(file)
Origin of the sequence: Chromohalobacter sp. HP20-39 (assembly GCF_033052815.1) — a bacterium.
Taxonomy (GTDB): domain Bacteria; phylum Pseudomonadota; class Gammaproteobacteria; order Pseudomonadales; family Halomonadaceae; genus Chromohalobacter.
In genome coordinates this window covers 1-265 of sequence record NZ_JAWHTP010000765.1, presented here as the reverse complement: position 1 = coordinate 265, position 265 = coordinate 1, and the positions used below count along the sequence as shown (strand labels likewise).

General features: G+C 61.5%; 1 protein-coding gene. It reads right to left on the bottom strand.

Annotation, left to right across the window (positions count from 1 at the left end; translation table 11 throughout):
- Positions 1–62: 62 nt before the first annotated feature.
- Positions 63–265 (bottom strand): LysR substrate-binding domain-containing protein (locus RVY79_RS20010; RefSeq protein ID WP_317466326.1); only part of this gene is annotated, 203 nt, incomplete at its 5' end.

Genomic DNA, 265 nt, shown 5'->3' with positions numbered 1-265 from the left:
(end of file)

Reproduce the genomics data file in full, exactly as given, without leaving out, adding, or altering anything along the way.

Origin of the sequence: Chromohalobacter sp. HP20-39 (assembly GCF_033052815.1) — a bacterium.
Taxonomy (GTDB): domain Bacteria; phylum Pseudomonadota; class Gammaproteobacteria; order Pseudomonadales; family Halomonadaceae; genus Chromohalobacter.
In genome coordinates this window covers 1-265 of sequence record NZ_JAWHTP010000765.1, presented here as the reverse complement: position 1 = coordinate 265, position 265 = coordinate 1, and the positions used below count along the sequence as shown (strand labels likewise).

General features: G+C 61.5%; 1 protein-coding gene. It reads right to left on the bottom strand.

Annotation, left to right across the window (positions count from 1 at the left end; translation table 11 throughout):
- Positions 1–62: 62 nt before the first annotated feature.
- Positions 63–265 (bottom strand): LysR substrate-binding domain-containing protein (locus RVY79_RS20010; RefSeq protein ID WP_317466326.1); only part of this gene is annotated, 203 nt, incomplete at its 5' end.

Genomic DNA, 265 nt, shown 5'->3' with positions numbered 1-265 from the left: